Charlottetown in 1878

There’s a wonderful 1878 panoramic view of Charlottetown on view at the Confederation Centre Art Gallery. Last week Oliver and I spent a long time staring at it, looking for familiar buildings and streets; it’s a very approachable map, and captures the essence of the city 131 years ago in ways that a traditional map cannot.  Here’s a detail from the map, showing the area around Province House (our house, which was built in 1827, is in the lower-right, near the corner of Prince and Richmond):

Charlottetown in 1878 (detail)

While it’s nice to see an original of the map on the wall, it’s not the best environment for really getting a good look at a map like this.  Fortunately there’s a project underway at the Robertson Library at the University of PEI called Island Imagined that’s setting out to scan and enhance 1500 Prince Edward Island maps, this one among them.  They were generous enough to move the 1878 panoramic to the front of the scanning queue for me, and sent along a high-resolution scan of the map (151 MB TIFF).

I’m using the map as a test-bed for experimenting with different ways of presenting high-resolution map images inside the browser.


Zoomify is a closed-source Flash-based system with a desktop client that takes the original image and slices it up into tiles at various resolutions that you can then feed to a Flash viewer in a web page. The upside of this approach is that it requires no applications at all on the server-side: you’re just serving up JPEG images into a Flash application; the downside is that it’s not a free solution, requiring the proprietary “zoomifier” application to create the tiled images.


OpenZoom is a Flash-based “free & open source toolkit for delivering high-resolution images.”  You can point the OpenZoom viewer at the same Zoomify-tiled images used with the Zoomify-viewer, making at least the client-side of the equation open source.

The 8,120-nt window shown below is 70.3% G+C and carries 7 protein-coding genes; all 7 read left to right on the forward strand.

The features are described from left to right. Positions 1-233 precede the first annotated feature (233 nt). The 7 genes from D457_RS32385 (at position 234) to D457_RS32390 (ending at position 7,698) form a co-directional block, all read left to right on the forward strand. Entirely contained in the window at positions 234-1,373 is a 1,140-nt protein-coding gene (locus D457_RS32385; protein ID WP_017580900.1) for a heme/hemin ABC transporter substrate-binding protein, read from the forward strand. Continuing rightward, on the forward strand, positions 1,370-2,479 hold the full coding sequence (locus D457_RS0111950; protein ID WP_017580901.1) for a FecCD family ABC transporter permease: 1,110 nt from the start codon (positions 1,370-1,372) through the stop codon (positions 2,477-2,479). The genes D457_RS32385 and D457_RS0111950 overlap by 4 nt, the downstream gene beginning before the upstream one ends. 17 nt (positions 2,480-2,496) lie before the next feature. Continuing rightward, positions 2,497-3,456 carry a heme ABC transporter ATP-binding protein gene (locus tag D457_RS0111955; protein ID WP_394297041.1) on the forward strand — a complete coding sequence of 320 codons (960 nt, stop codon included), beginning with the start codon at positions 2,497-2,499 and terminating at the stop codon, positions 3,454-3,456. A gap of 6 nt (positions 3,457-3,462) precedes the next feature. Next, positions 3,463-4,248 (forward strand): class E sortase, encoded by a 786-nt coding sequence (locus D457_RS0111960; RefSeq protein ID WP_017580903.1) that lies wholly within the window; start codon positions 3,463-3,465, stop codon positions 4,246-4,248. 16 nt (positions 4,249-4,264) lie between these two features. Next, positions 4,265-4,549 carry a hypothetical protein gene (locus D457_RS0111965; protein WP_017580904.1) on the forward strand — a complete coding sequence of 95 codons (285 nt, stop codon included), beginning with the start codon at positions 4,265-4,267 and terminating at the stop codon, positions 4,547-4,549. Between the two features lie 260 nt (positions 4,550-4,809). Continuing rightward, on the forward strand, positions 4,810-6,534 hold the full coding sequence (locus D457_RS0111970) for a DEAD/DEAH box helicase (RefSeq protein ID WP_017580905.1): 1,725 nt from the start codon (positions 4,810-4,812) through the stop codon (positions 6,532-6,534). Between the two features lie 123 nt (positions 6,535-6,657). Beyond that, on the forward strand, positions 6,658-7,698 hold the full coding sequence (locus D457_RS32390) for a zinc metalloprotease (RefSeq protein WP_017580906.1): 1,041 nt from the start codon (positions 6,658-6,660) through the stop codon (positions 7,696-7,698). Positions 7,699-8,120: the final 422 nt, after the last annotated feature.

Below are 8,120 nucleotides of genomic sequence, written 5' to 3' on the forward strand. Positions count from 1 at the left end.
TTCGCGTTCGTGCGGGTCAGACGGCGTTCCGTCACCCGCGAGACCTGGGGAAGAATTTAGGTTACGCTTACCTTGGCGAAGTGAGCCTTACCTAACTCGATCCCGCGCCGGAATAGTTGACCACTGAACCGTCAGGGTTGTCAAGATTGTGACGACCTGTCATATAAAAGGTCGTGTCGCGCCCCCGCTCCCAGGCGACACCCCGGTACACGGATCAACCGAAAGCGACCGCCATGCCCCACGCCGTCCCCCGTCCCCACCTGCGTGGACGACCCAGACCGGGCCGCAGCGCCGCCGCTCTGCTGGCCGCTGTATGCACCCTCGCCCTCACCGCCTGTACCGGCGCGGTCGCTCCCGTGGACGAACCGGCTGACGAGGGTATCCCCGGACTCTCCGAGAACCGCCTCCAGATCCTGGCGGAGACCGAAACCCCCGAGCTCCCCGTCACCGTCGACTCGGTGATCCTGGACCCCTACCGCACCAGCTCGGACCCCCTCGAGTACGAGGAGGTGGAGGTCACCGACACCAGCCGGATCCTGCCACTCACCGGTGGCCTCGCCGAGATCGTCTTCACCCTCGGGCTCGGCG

IIPImage is a (confusingly-named) open source client/server system for viewing high resolution images in the browser.  It’s more complicated to get going than Zoomify or OpenZoom because it involves server-side setup of the IIPImage server as a FastCGI module, and configuration of the client-side Javascript-based IIPImage viewer. You also need to take your original image and turn it into a “Tiled Pyramid TIFF” (this is quite easy to do using ImageMagick).

The upside of IIPImage, through, is that it’s open source from end to end: the tiling and serving and the browser client are all freely available.  I’ve run into some issues with Firefox on a Mac not missing tiles with IIPImage that I don’t experience in other browsers; I’ve yet to find a reason this is happening.

OpenLayers + Zoomify

The wonderful Old Maps Online project has hacked OpenLayers to support using Zoomify images as the tile source. This is a no-Flash-required solution that perhaps has the most potential has it’s open source on the client and server sides (with the exception of the initial “zoomification” step) and can leverage the considerable toolset that OpenLayers makes available for drawing, annotation and so on.

Next Steps

The Island Imagined project is looking at using OpenLayers on the client-side and Djatoka on the server side, so I may continue on in that direction for comparison.

In the meantime, enjoy the view of Charlottetown in 1878.  Comments about what you find in your explorations are welcome.


Andrew Chisholm's picture
Andrew Chisholm on November 15, 2009 - 23:11

I had no idea so much land was reclaimed. This is great, thanks Peter.

Magic Toolbox's picture
Magic Toolbox on November 16, 2009 - 15:07

Hi Peter,

There is one more option for you to view very high res images. Try using our zoom tool: Magic Touch. It’s free to use and you don’t need to “compose” the image. Magic Touch automatically fetches the image from your server, then serves the zoom from our server.

Give it a try!

Magic Touch image zoom



Reg Porter's picture
Reg Porter on November 16, 2009 - 15:43

A friend sent me a link to this page just now and I was thrilled that the Ruger is now online in very big scale. For years I walked the streets of Charlottetown with this map in hand and still consider it the best “artefact” to begin to understand this city core which has remained virtually unchanged since about 1800. Now THAT unknown precious fact is worth a hundred thousand Anne of Green Boredoms.

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